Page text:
12. A bath for promoting the adhesion of a layer of silver deposited from an immersion plating bath comprising an azole compound, water and an acid.
13. The bath of claim 12 further comprising a source of copper ions.
14. A method of manufacturing a printed wiring board comprising the steps of: contacting a metal that is less electropositive than silver with an azole compound; and then contacting the metal with an immersion silver plating bath.
15. A method of manufacturing a printed wiring board comprising the steps of: contacting a metal that is less electropositive than silver with an etchant composition; contacting the metal with an azole compound; and then contacting the metal with an immersion silver plating bath to provide a layer of silver.
16. The method of claim 15 wherein the azole compound is selected from the group consisting of triazoles, benzotriazoles, tetrazoles, imidazoles, benzimidazoles, indazoles and mixtures thereof.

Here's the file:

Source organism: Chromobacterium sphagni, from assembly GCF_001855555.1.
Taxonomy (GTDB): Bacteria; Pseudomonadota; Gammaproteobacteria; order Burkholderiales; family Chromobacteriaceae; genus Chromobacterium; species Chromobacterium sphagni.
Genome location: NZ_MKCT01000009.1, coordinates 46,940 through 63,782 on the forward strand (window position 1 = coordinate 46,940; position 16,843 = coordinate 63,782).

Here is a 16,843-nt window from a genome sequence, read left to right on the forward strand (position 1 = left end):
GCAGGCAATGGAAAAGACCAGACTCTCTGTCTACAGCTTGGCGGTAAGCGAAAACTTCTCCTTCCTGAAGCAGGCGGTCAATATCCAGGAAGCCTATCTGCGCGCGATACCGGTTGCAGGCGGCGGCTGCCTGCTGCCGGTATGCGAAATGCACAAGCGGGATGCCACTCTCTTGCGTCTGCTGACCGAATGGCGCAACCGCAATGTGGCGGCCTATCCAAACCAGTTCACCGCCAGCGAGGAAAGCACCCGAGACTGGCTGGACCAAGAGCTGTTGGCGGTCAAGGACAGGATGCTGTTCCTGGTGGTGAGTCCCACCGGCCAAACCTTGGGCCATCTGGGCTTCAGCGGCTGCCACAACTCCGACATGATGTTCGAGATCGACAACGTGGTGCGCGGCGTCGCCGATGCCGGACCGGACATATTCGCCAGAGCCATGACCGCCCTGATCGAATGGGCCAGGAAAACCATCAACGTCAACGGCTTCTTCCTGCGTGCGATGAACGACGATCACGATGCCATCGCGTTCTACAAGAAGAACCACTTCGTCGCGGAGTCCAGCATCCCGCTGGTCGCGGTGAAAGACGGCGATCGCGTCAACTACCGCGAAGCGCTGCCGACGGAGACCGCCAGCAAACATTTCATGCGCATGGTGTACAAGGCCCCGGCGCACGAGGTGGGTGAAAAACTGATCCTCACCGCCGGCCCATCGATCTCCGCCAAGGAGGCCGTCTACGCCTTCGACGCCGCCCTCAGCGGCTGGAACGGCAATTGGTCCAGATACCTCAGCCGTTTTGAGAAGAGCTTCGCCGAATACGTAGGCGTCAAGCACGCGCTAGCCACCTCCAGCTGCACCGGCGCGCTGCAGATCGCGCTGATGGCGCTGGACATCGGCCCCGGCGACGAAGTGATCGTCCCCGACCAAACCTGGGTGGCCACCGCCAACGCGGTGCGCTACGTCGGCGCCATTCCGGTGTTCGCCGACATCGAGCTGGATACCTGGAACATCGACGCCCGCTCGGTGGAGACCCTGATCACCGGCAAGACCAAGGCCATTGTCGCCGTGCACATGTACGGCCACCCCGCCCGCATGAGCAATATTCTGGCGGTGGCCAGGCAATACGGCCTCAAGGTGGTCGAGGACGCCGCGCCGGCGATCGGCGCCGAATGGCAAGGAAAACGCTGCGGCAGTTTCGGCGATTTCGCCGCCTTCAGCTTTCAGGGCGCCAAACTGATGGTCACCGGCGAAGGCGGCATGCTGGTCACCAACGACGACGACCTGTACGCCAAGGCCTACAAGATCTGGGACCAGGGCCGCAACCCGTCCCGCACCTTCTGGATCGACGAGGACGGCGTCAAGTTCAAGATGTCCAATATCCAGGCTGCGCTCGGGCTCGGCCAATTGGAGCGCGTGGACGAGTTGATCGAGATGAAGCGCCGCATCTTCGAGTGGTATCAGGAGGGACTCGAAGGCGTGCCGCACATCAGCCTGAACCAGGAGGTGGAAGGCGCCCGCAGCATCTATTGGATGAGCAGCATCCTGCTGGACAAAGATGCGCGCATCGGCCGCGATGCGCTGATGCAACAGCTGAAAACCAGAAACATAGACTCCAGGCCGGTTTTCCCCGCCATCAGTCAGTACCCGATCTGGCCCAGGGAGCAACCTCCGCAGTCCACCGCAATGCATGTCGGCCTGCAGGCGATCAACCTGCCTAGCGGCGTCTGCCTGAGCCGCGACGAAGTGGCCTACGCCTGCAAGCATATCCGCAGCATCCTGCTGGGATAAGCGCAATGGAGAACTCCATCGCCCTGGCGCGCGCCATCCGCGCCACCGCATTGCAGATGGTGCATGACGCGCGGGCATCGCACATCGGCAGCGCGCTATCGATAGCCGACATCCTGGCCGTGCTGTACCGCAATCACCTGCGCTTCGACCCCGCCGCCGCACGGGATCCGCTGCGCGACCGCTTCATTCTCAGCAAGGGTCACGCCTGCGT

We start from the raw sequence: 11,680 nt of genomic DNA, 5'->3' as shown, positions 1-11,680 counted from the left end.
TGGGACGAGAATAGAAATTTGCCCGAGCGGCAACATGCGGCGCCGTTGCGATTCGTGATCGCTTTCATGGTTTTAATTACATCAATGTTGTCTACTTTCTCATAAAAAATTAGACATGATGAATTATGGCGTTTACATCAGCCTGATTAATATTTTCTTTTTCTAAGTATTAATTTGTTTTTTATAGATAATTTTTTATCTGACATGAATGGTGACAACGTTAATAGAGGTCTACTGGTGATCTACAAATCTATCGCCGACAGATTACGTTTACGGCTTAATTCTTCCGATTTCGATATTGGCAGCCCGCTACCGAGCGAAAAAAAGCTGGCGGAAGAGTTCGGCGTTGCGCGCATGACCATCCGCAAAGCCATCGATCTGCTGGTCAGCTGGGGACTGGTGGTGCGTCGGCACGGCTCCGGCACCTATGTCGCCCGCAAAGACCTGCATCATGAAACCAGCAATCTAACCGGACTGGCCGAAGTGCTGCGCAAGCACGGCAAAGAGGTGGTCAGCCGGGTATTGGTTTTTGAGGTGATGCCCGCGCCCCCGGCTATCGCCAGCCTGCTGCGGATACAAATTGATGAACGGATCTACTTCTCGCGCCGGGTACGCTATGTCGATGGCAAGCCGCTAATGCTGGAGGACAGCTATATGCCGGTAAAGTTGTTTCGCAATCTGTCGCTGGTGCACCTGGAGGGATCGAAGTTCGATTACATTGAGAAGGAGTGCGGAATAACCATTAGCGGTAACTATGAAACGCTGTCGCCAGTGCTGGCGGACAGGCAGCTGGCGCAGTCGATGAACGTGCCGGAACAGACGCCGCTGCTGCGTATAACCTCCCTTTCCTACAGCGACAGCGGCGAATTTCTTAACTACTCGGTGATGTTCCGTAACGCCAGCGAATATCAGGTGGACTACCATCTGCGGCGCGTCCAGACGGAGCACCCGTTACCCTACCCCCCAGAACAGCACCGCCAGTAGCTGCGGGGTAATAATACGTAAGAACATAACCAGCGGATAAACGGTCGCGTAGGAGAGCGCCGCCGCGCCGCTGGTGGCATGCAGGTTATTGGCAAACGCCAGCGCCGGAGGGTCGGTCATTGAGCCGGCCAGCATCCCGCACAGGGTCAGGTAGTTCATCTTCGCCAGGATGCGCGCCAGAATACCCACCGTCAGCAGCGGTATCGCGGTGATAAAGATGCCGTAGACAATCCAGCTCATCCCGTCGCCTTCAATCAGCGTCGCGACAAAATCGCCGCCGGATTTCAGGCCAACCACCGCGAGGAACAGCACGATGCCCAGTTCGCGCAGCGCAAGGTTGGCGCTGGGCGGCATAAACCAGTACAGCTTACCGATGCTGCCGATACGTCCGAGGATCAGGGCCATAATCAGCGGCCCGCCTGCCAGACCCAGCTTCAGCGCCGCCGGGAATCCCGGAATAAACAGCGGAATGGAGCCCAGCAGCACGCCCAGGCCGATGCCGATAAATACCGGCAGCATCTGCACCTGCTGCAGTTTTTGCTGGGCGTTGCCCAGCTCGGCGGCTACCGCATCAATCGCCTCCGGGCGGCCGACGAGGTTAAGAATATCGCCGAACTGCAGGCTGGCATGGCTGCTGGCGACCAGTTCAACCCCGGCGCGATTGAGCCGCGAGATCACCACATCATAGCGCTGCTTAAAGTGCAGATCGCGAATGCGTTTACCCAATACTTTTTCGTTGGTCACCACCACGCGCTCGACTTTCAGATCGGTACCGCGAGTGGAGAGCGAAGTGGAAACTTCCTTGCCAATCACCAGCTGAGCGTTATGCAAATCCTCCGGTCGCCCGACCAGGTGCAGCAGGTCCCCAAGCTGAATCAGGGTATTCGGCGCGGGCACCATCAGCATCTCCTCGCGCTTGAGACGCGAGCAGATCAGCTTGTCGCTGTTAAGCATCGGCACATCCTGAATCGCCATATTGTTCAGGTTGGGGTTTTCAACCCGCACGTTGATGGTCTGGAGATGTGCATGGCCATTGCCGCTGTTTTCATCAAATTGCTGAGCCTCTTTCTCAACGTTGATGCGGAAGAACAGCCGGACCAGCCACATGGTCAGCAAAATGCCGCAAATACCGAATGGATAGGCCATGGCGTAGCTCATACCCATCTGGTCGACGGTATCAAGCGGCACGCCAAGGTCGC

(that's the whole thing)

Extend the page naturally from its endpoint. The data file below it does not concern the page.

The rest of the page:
17. The method of claim 15 wherein the metal that is less electropositive than silver is selected from the group consisting of zinc, iron, tin, nickel, lead, copper and alloys thereof.
18. A method of improving the adhesion of a layer of silver deposited from an immersion bath comprising the step of: contacting a metal that is less electropositive than silver with a microetching composition including water, an azole compound, and a microetchant selected from sulfuric acid/hydrogen peroxide or an alkali metal persulfate, prior to contacting the metal with an immersion silver plating bath to provide the layer of silver.